By Jennifer Loren, News On 6
UNDATED -- For the last few years the federal government has been struggling with the same crisis. The Bureau of Land Management is charged with taking care of the country's wild horse population.
Recently they were facing the possibility of euthanizing thousands of wild mustangs to stay within their budget.
The News On 6 found their problems may be solved, thanks to the generosity of one person.
The American mustang is a free spirit, an untamed horse, living its life in the wild, mostly untouched by humans.
In Pauls Valley, Oklahoma, government employees run a holding facility where some of the wild mustangs have been sorted out for adoption.
"Well there's kind of an image that people have of the mustang as a wild untamable creature. But they really aren't that. They aren't that at all," said Paul McGuire of BLM Wild Horse & Burro Program.
For decades the BLM has relied on the general public to help control the mustang population through adoption. But when the horse market came to a screeching halt so too did their adoptions.
Now 30,000 of their adoptable horses have piled up in holding facilities across the country.
"That's not sustainable. We can't continue down that road. So we need solutions that will enable us to maintain the resource in the wild, on the public range, and do so in a sustainable manner," said McGuire.
That's when officials began looking at the last resort, mass euthanizations. Doing so would free-up their budget so they could focus on their main objective, managing the overpopulated wild herds on the range.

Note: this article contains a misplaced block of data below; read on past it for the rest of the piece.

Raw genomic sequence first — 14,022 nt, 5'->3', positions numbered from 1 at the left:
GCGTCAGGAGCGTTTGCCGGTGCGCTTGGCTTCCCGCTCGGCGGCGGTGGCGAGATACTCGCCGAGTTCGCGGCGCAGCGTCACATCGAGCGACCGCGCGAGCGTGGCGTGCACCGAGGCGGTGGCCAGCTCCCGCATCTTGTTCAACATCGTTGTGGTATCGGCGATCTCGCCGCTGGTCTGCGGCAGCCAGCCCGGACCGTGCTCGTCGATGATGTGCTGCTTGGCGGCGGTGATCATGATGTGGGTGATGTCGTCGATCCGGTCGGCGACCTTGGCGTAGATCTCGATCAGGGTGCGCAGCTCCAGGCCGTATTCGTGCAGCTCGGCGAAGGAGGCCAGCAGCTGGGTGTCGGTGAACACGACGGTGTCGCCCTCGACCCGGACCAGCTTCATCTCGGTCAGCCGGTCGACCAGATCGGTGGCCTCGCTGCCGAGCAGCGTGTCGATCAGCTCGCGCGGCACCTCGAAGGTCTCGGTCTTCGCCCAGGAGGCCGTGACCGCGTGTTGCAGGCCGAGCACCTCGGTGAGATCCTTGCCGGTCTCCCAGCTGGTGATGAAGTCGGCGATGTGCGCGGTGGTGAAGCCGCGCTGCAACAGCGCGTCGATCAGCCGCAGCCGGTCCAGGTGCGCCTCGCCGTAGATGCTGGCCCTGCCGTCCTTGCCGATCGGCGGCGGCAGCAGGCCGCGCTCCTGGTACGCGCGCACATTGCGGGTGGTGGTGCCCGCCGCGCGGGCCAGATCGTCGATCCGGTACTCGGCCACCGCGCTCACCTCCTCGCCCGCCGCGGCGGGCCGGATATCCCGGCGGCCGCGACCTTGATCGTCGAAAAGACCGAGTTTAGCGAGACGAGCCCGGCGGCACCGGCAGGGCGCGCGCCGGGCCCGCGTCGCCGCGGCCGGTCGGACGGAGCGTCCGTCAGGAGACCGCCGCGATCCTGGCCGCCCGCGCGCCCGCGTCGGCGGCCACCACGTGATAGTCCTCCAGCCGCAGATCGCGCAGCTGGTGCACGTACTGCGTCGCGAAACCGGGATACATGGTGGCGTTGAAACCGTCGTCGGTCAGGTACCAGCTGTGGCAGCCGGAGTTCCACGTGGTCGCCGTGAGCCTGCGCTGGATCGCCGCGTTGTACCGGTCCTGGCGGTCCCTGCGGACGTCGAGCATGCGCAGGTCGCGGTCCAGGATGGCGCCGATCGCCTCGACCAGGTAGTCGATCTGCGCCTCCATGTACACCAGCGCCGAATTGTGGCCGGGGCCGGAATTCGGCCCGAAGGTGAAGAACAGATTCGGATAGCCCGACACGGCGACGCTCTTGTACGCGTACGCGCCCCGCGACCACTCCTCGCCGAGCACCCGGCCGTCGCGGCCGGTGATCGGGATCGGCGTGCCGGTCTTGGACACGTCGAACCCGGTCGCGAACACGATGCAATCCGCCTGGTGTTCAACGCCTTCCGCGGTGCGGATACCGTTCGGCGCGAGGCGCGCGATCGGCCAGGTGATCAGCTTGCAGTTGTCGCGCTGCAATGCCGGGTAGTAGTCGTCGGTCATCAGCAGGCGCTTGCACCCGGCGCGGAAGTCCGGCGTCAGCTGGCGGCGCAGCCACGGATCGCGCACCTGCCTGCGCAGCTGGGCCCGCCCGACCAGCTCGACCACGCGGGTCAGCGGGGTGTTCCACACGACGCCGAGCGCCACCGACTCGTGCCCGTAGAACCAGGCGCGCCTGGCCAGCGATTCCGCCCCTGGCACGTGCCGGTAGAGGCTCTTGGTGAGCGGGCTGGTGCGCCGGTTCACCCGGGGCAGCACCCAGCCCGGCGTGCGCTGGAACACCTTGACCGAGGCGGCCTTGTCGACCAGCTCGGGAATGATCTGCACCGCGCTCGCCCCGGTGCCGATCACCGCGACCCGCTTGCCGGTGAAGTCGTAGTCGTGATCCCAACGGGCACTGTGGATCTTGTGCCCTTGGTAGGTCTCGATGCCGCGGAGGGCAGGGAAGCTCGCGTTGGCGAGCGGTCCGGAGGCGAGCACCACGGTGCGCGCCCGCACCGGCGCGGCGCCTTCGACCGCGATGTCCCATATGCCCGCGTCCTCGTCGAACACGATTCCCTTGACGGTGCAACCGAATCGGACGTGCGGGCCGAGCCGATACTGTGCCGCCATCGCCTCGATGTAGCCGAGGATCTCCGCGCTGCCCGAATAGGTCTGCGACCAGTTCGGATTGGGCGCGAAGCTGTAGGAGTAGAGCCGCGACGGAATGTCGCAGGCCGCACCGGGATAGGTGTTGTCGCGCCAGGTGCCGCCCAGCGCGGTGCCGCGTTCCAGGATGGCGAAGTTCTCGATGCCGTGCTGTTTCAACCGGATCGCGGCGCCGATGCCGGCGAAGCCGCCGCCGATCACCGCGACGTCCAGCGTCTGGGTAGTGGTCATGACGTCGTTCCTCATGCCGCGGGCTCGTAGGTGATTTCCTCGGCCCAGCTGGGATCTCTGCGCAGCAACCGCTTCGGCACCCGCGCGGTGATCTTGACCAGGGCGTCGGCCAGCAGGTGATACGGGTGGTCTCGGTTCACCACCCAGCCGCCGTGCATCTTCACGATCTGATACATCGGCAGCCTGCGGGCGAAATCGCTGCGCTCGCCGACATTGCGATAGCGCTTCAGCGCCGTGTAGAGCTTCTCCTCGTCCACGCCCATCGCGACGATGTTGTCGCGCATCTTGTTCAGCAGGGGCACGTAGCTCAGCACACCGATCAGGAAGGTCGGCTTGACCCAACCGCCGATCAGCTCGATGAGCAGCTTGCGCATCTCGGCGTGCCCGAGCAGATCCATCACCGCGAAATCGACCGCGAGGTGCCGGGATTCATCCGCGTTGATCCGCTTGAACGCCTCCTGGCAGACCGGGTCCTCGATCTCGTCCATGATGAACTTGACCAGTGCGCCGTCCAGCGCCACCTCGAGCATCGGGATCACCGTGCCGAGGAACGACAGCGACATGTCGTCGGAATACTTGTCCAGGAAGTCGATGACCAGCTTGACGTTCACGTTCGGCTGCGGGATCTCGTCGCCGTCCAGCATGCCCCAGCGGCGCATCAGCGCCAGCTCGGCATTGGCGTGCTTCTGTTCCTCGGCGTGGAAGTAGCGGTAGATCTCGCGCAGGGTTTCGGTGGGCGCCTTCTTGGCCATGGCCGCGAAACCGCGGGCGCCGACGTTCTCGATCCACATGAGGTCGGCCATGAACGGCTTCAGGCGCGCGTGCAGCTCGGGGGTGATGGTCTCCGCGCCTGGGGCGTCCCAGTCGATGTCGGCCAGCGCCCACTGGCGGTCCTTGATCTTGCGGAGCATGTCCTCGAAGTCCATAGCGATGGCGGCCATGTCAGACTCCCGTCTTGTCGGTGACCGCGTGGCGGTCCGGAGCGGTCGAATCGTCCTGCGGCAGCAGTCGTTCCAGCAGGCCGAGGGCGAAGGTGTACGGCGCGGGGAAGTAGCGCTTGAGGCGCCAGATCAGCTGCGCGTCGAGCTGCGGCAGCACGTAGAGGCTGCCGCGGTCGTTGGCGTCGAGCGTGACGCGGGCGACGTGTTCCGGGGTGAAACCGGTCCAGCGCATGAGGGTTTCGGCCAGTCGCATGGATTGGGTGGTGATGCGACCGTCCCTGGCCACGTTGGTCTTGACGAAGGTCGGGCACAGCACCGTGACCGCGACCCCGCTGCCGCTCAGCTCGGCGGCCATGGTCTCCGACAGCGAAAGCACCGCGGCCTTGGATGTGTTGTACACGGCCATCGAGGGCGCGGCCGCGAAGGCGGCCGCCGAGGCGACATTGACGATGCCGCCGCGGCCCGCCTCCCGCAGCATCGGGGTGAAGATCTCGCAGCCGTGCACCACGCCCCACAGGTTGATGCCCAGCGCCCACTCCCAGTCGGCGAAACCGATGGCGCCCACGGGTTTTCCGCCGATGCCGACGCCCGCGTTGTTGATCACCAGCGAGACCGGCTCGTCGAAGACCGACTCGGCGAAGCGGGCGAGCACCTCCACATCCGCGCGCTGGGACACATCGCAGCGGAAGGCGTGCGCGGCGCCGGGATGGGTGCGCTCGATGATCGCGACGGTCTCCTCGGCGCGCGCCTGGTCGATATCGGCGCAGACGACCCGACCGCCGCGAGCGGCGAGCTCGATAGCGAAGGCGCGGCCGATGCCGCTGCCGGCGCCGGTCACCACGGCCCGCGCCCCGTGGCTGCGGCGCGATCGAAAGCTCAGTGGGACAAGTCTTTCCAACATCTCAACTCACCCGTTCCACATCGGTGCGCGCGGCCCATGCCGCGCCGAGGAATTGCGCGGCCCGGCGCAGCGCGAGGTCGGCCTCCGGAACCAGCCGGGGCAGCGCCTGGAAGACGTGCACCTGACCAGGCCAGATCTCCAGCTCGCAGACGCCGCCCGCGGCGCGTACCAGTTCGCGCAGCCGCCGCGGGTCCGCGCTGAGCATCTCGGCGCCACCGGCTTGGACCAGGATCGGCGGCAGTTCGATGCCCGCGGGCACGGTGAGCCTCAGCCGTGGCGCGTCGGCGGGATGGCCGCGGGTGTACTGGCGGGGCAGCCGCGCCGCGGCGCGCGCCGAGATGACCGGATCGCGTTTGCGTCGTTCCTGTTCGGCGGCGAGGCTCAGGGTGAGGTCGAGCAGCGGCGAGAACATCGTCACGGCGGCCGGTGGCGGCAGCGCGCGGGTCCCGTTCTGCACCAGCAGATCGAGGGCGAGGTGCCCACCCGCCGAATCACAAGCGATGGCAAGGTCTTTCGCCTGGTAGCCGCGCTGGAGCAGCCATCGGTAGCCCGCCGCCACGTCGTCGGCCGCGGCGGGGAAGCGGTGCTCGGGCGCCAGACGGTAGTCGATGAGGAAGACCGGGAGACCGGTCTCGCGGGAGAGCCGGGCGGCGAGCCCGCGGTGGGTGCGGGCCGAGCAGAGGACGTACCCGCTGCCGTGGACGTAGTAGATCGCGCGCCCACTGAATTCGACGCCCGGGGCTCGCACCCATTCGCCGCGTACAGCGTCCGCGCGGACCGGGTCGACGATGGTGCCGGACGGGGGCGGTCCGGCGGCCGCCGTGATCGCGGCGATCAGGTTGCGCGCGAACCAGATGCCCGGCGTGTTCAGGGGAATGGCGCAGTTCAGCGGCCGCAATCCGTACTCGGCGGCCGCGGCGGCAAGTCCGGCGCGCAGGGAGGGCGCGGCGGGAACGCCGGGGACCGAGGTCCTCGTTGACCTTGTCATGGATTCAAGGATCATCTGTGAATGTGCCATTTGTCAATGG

"And that's what leads BLM to the situation, the very unenviable situation, of having to look at some of these options for dealing with excess horses that frankly nobody would find attractive," said McGuire.
And just when they were about to pull the trigger, Madeleine Pickens, the wife of Oklahoma billionaire T. Boone Pickens, stepped forward. She said she'd adopt all 30,000 horses slated for death or being held in the BLM's holding facilities.
Pickens plans to buy one million acres and create a refuge for the horses. She says she'll have them sterilized when they come in and plans to continue taking them in every year the BLM needs her to.
Pickens says she is relieved. She's told the associated press, "I feel like the wagon is surrounded and instead of being surrounded by evil, it's surrounded by people who are willing to help."
And BLM officials say they couldn't be more pleased.
The News On 6 spoke with Madeleine Pickens Tuesday night. She says they are still in the early planning stages, but she'd also love to be able to create an eco-vacation spot where people could see the mustangs in their natural surroundings.
She says she won't say no to any horse that needs a home.
11/17/2008 - Horse Dumping: Oklahoma's Disturbing Trend